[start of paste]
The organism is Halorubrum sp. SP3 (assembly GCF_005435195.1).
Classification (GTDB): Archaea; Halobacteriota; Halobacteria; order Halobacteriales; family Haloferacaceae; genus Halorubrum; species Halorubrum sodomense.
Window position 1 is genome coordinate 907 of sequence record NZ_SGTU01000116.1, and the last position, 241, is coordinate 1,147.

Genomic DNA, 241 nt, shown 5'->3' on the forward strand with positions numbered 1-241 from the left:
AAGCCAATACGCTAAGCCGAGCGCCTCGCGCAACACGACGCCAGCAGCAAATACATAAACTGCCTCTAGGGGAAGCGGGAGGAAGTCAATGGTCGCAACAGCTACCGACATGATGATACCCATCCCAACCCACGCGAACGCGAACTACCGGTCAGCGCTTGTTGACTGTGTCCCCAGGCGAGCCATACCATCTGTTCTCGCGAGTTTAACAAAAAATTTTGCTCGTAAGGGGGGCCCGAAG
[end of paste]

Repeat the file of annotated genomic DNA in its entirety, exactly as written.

The organism is Halorubrum sp. SP3 (assembly GCF_005435195.1).
Classification (GTDB): Archaea; Halobacteriota; Halobacteria; order Halobacteriales; family Haloferacaceae; genus Halorubrum; species Halorubrum sodomense.
Window position 1 is genome coordinate 907 of sequence record NZ_SGTU01000116.1, and the last position, 241, is coordinate 1,147.

Genomic DNA, 241 nt, shown 5'->3' on the forward strand with positions numbered 1-241 from the left:
AAGCCAATACGCTAAGCCGAGCGCCTCGCGCAACACGACGCCAGCAGCAAATACATAAACTGCCTCTAGGGGAAGCGGGAGGAAGTCAATGGTCGCAACAGCTACCGACATGATGATACCCATCCCAACCCACGCGAACGCGAACTACCGGTCAGCGCTTGTTGACTGTGTCCCCAGGCGAGCCATACCATCTGTTCTCGCGAGTTTAACAAAAAATTTTGCTCGTAAGGGGGGCCCGAAG